Semi-automated Offside Technology To Be Used At FIFA World Cup 2022

Industry News

Following the successful use of VAR technology in 2018, FIFA announced that it will deploy semi-automated offside technology at the FIFA World Cup 2022 in Qatar. This technology is an evolution of the VAR systems. It will provide a support tool for the video match officials and the on-field officials to enable them to make faster, more accurate and more reproducible offside decisions.


The new technology will use 12 cameras mounted underneath the roof of the stadium to track the football, as well as collect up to 29 data points on each player on the field 50 times per second to calculate their exact position on the pitch. These 29 data points include the player’s limbs and extremities (e.g. knees) that are crucial for making offside decisions.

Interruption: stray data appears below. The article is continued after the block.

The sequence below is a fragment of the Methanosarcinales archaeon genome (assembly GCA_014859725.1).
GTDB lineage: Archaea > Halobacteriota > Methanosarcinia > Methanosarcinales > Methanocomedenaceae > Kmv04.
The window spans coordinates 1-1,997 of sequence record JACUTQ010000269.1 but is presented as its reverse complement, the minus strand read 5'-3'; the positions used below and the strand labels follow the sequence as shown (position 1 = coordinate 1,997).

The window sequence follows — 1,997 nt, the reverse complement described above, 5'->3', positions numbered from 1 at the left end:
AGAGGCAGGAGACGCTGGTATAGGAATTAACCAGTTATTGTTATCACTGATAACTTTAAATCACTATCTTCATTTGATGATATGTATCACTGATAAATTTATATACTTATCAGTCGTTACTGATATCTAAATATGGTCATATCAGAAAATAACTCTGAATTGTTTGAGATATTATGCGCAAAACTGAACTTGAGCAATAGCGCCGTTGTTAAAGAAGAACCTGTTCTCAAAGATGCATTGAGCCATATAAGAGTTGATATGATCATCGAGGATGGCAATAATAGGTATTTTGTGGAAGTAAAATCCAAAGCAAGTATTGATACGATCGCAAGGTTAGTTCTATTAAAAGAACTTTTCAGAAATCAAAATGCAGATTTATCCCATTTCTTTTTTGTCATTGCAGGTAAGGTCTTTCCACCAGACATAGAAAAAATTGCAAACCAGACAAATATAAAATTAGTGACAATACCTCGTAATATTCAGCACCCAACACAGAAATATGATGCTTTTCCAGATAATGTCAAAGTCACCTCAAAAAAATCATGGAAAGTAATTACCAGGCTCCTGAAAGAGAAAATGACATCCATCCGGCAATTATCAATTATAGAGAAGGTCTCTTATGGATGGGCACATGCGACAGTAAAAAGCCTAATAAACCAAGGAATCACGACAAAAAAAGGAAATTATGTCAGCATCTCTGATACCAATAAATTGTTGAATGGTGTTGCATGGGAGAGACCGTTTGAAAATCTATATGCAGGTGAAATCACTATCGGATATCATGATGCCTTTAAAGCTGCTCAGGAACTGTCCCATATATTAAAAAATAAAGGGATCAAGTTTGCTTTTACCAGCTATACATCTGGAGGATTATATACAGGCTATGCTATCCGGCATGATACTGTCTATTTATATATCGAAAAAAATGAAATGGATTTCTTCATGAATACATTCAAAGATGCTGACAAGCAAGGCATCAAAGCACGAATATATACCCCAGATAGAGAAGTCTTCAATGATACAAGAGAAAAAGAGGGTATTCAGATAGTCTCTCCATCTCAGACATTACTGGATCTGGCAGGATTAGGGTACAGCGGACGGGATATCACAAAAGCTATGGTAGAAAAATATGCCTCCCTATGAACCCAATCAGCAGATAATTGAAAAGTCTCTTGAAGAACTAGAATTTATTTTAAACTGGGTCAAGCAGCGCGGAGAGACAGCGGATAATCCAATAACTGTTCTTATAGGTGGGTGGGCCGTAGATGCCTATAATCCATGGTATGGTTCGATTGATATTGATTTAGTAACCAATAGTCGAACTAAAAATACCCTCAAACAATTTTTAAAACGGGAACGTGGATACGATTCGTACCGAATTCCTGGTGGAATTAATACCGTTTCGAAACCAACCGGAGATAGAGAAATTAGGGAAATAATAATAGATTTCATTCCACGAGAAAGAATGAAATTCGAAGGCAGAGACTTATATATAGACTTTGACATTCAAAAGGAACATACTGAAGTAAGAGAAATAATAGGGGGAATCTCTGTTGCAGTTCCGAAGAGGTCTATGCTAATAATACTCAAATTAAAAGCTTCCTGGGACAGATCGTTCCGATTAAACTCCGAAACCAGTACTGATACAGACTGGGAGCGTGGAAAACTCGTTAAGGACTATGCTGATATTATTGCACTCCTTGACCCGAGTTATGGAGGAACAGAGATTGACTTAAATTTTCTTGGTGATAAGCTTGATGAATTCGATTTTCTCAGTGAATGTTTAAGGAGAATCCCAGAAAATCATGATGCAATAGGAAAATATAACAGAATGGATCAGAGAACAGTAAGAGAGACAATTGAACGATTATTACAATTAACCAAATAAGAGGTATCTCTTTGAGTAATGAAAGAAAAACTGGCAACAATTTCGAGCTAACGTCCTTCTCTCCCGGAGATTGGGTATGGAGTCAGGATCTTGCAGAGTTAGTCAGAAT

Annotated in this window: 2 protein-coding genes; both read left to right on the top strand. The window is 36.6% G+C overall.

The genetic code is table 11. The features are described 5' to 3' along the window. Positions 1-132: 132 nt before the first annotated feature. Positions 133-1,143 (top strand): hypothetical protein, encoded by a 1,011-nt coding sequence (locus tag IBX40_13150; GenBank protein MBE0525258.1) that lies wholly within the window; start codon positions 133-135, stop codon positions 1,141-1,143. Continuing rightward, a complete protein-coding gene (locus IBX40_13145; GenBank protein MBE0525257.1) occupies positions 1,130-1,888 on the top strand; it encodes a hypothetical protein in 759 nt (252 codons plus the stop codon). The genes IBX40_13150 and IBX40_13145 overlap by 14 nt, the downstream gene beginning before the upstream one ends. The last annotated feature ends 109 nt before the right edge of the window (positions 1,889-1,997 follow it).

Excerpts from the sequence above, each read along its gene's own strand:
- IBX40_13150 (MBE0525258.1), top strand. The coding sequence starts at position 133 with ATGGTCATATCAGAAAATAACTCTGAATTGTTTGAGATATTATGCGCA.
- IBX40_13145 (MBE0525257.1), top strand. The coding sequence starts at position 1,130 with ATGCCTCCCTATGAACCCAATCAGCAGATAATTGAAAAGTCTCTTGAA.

This year’s World Cup match ball “Al Rihla” also played a crucial role in the offside decision. It has an inertial measurement unit (IMU) sensor built into its center, which transmits ball data to the VAR team at a frequency of 500 times per second, allowing precise detection of the kick point, which provides a reference for the referee on the field.


By combining the limb- and ball-tracking data and applying artificial intelligence, the new technology will issue an automatic offside alert to the VAR referee team whenever the attacker is in an offside position. After the VAR referee team manually validate to confirm offside, the referee on the field will be notified. All processes are completed in seconds, which makes offside decisions faster and more precise.


After the judgment is completed, the system will generate a 3D animation of the offside from the collected information on the ball and the player’s limbs and project it on the giant screen of the stadium so that all spectators can understand the basis of the judgment. The current judgment images are only available on small computer screens on the sidelines and only to referees.


More tests will be conducted in the coming months to fine-tune the system before it is used for the World Cup at the end of the year. Let’s stay tuned and see how technology ensures the fairness of football games.